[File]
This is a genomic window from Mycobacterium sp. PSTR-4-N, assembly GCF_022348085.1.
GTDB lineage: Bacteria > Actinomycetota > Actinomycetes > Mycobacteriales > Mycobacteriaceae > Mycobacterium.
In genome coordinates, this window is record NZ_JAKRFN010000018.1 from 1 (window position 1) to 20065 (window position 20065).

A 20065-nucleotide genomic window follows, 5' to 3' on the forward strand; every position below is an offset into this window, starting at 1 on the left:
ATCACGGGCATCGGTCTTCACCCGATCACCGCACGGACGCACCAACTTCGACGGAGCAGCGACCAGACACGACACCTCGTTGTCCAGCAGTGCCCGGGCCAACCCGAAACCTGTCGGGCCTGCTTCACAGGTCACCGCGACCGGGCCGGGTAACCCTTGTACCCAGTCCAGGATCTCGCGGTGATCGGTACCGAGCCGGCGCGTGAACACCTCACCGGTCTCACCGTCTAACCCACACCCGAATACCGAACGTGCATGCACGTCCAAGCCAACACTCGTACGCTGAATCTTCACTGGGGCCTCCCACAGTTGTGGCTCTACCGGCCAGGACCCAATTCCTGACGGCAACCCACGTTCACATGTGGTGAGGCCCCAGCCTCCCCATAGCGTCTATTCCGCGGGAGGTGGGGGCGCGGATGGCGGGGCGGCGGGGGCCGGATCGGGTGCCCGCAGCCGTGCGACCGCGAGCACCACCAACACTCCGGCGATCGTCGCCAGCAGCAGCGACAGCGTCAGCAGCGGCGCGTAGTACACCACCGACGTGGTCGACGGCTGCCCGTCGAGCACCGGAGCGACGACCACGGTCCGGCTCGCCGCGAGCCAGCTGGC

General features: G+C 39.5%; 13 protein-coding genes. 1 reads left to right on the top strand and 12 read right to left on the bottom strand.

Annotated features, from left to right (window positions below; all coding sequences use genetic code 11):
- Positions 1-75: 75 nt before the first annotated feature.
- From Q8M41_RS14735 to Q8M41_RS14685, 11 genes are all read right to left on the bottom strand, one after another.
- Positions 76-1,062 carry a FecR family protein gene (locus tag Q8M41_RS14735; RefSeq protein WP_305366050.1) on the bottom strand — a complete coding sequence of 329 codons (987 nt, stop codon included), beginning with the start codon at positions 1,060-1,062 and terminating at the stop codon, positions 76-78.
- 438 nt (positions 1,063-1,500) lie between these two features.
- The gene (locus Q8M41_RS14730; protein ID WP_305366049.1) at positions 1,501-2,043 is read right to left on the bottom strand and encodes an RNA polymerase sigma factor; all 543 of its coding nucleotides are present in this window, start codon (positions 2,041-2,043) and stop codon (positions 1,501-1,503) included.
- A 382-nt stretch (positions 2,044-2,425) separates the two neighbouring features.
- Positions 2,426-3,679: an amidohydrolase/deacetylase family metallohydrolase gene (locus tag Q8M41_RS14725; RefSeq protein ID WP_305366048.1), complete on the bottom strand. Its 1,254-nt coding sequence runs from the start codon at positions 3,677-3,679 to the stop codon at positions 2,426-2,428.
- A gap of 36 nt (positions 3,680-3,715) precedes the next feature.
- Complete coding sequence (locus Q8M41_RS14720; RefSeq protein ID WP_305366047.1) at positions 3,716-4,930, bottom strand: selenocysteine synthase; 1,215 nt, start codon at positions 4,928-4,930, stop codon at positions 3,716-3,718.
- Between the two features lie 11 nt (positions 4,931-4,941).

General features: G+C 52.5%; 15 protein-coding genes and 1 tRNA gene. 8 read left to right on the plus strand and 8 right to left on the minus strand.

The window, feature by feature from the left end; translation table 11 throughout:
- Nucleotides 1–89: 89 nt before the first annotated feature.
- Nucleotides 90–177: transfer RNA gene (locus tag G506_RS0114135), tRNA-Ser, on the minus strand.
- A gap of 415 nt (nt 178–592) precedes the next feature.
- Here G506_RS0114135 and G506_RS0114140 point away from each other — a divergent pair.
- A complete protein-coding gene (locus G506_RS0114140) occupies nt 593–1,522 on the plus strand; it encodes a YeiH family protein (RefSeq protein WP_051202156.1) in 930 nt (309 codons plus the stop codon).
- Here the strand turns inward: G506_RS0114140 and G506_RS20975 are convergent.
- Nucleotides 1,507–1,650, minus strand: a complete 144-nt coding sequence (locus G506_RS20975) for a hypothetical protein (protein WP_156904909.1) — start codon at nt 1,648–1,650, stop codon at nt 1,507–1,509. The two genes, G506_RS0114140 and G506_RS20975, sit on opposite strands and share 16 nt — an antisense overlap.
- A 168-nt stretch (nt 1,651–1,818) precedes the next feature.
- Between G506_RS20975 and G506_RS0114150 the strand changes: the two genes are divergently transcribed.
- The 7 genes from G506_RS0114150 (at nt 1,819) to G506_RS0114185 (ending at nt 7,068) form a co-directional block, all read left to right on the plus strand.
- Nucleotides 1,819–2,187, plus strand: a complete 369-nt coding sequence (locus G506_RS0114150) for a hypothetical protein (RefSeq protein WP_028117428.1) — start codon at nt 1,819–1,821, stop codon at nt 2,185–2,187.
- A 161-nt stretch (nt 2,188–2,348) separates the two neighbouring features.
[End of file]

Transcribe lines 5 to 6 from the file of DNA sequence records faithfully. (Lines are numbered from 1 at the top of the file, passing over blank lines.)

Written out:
ATCACGGGCATCGGTCTTCACCCGATCACCGCACGGACGCACCAACTTCGACGGAGCAGCGACCAGACACGACACCTCGTTGTCCAGCAGTGCCCGGGCCAACCCGAAACCTGTCGGGCCTGCTTCACAGGTCACCGCGACCGGGCCGGGTAACCCTTGTACCCAGTCCAGGATCTCGCGGTGATCGGTACCGAGCCGGCGCGTGAACACCTCACCGGTCTCACCGTCTAACCCACACCCGAATACCGAACGTGCATGCACGTCCAAGCCAACACTCGTACGCTGAATCTTCACTGGGGCCTCCCACAGTTGTGGCTCTACCGGCCAGGACCCAATTCCTGACGGCAACCCACGTTCACATGTGGTGAGGCCCCAGCCTCCCCATAGCGTCTATTCCGCGGGAGGTGGGGGCGCGGATGGCGGGGCGGCGGGGGCCGGATCGGGTGCCCGCAGCCGTGCGACCGCGAGCACCACCAACACTCCGGCGATCGTCGCCAGCAGCAGCGACAGCGTCAGCAGCGGCGCGTAGTACACCACCGACGTGGTCGACGGCTGCCCGTCGAGCACCGGAGCGACGACCACGGTCCGGCTCGCCGCGAGCCAGCTGGC

General features: G+C 39.5%; 13 protein-coding genes. 1 reads left to right on the top strand and 12 read right to left on the bottom strand.